It may push the definition of ‘compact’ to its limit, but Leica’s top-end CSC has some outstanding features that set it apart from the rest, as Andy Westlake discovers

Product Overview

Overall rating:

Leica SL (Typ 601)

Features:8/10
Build/Handling:7/10
Metering:8/10
Autofocus:8/10
AWB Colour:7/10
Dynamic Range:9/10
LCD viewfinder:9/10

Pros:

  • - Extraordinary electronic viewfinder
  • - Excellent image quality
  • - Internal 4K video recording

Cons:

  • - Large, heavy body
  • - Unintuitive controls with poor default set-up
  • - Limited native lens range

Product:

Leica SL (Typ 601) review

Manufacturer:

Price as reviewed:

£5,050.00 (Body only)

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Leica SL (Typ 601) review – Image quality

Default processing: In this shot, exposing to retain highlight details gives blocked-up shadows

Default processing: In this shot, exposing to retain highlight details gives blocked-up shadows

Highlights and shadows adjusted: Lots of shadow detail can be pulled up by processing in Adobe Camera Raw

Highlights and shadows adjusted: Lots of shadow detail can be pulled up by processing in Adobe Camera Raw

Leica has fitted the SL with a 24-million-pixel full-frame CMOS sensor, which it says is related to that inside the Leica Q (Typ 116) full-frame compact, and is not the Sony unit used in several other full-frame cameras. Specifically, the design of its pixels means that they can accept incoming light from more acute angles, which according to Leica means it should be less prone to the colour shading and corner smearing that can be seen when shooting with certain M-mount wideangle lenses.

With no low-pass filter, the sensor resolves a lot of detail, although this means it can occasionally be prone to giving image artefacts in return. As we’d expect from a modern full-frame sensor, low ISO dynamic range is very high, and high ISO noise performance very commendable, too.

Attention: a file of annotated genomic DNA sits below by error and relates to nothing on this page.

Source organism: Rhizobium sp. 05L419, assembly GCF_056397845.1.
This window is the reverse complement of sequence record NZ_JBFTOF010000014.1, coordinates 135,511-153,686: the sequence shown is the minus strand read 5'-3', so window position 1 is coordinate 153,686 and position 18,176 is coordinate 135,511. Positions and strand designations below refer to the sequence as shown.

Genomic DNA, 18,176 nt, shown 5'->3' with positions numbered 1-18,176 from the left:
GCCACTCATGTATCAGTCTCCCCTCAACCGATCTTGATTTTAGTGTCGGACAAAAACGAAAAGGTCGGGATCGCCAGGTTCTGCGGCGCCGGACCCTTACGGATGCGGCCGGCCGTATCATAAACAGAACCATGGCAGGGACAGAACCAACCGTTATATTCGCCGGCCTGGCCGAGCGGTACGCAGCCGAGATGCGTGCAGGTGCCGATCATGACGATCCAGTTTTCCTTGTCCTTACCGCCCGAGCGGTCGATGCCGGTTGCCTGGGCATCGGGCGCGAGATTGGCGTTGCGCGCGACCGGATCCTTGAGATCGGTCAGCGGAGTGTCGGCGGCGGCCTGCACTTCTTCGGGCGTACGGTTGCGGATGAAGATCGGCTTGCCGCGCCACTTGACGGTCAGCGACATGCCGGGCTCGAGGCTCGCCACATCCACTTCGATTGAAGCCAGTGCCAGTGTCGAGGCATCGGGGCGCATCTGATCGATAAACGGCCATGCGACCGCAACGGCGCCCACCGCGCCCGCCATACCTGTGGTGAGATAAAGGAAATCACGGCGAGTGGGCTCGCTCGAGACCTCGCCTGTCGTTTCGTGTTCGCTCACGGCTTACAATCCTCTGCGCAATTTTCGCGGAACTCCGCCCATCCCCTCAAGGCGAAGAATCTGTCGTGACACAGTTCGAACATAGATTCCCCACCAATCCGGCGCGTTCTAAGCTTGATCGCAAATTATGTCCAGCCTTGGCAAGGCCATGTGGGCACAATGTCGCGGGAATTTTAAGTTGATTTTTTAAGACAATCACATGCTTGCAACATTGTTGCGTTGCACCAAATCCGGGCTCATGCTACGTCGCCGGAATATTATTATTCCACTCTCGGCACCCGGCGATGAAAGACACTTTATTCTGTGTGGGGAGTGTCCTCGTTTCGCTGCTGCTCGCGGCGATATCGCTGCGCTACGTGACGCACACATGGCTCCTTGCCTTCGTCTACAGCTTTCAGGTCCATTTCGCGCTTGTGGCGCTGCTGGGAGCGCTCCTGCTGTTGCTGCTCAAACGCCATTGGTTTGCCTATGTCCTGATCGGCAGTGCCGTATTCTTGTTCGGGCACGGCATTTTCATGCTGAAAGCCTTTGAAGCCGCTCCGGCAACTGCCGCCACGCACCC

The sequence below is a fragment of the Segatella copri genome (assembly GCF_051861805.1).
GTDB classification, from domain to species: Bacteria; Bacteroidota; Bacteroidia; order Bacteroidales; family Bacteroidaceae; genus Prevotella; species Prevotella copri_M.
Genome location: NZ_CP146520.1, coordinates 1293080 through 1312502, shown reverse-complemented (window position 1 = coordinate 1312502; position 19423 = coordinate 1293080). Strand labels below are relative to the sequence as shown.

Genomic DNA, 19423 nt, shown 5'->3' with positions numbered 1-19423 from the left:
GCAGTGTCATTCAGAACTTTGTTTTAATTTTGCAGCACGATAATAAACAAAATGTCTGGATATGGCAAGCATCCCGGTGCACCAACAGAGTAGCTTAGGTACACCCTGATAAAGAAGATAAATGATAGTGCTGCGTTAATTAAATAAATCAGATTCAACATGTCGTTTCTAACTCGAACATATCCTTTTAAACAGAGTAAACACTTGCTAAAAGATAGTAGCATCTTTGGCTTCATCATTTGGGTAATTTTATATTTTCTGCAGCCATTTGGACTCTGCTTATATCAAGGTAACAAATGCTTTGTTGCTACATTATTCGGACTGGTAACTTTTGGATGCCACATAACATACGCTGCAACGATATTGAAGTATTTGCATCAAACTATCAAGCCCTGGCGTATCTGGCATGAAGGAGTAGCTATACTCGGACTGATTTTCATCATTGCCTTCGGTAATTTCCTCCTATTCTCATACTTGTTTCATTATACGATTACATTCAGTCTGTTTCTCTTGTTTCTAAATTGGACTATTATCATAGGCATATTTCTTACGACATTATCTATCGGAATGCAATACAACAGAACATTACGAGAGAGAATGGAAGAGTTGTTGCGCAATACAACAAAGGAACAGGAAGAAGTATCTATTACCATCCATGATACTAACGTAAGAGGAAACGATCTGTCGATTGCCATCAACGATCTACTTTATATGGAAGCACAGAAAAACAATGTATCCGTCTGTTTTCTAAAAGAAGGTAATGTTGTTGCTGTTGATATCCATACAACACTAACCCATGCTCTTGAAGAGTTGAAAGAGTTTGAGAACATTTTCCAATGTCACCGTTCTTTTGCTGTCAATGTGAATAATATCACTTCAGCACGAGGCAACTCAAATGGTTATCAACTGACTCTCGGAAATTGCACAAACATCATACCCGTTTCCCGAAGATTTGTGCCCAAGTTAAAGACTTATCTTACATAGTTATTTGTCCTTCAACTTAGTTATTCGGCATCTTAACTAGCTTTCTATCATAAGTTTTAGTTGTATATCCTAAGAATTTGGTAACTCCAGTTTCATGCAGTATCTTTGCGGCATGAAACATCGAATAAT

Dynamic range

 

At low ISOs of 50-200, the SL gives an impressively high dynamic range of 12.5EV or more in our Applied Imaging tests, indicating that raw files should offer significant scope for manipulation and recovering shadow detail in particular. Beyond ISO 400, it starts to fall more rapidly, and by the time we get beyond ISO 3,200 it’s rather low, indicating that at this point noise will start to have a more serious impact on detail. At ISOs 25,000 and 50,000 we see very low readings, suggesting these settings should be avoided.

Leica-SL-DR-graph

Resolution

With a measured resolution at ISO 50 of almost 4,000l/ph, the SL gets about as much out of its 24-million-pixel sensor as theoretically possible. This also confirms that the 24-90mm zoom is impressively sharp; we shot these tests at 50mm and f/5.6. Stepping up through the ISO range sees resolution slowly diminish due to the effects of noise, but it’s still around 3,600l/ph at ISO 1,600, and 3,400l/ph at ISO 6,400. Beyond this, things take a turn for the worse, with noise limiting resolution to 2,800l/ph at the highest setting.

RAW ISO 50

RAW ISO 50

RAW ISO 400

RAW ISO 400

RAW ISO 3,200

RAW ISO 3,200

RAW ISO 12,500

RAW ISO 12,500

RAW ISO 25,000

RAW ISO 25,000

RAW ISO 50,000

RAW ISO 50,000

Noise

Both raw and JPEG images taken from our diorama scene are captured at the full range of ISO settings. The camera is placed in its default setting for JPEG images. Raw images are sharpened and noise reduction applied, to strike the best balance between resolution and noise.

RAW ISO 50

RAW ISO 50

RAW ISO 400

RAW ISO 400

RAW ISO 3,200

RAW ISO 3,200

RAW ISO 12,500

RAW ISO 12,500

RAW ISO 25,000

RAW ISO 25,000

RAW ISO 50,000

RAW ISO 50,000

With beautifully clean and detailed images, the Leica SL gives excellent results at low ISO settings. In normally processed images, it maintains near-indistinguishable image quality at ISO 1,600, with just a little noise creeping into shadow regions if you examine images very closely at the pixel level. ISO 3,200, however, is still very good indeed, and it’s only at ISO 6,400 that fine details start to get visibly blurred by the impact of noise. Step up to ISO 12,500, though, and things start to deteriorate more quickly; low-frequency colour botching is detectable in shadow regions, and fine low-contrast detail is beginning to get overwhelmed by noise. Even so, this setting should be acceptable for small prints or web use. The top two sensitivities, in contrast, really aren’t very good at all, and should be reserved for situations where there’s no other option.

  1. 1. Leica SL (Typ 601) review - Introduction
  2. 2. Leica SL (Typ 601) review - Features
  3. 3. Leica SL (Typ 601) review - Viewfinder and screen
  4. 4. Leica SL (Typ 601) review - Build and handling
  5. 5. Leica SL (Typ 601) review - Autofocus
  6. 6. Leica SL (Typ 601) review - Performance
  7. 7. Leica SL (Typ 601) review - Image quality
  8. 8. Leica SL (Typ 601) review - Our verdict
  9. 9. Leica SL (Typ 601) review - Full specification
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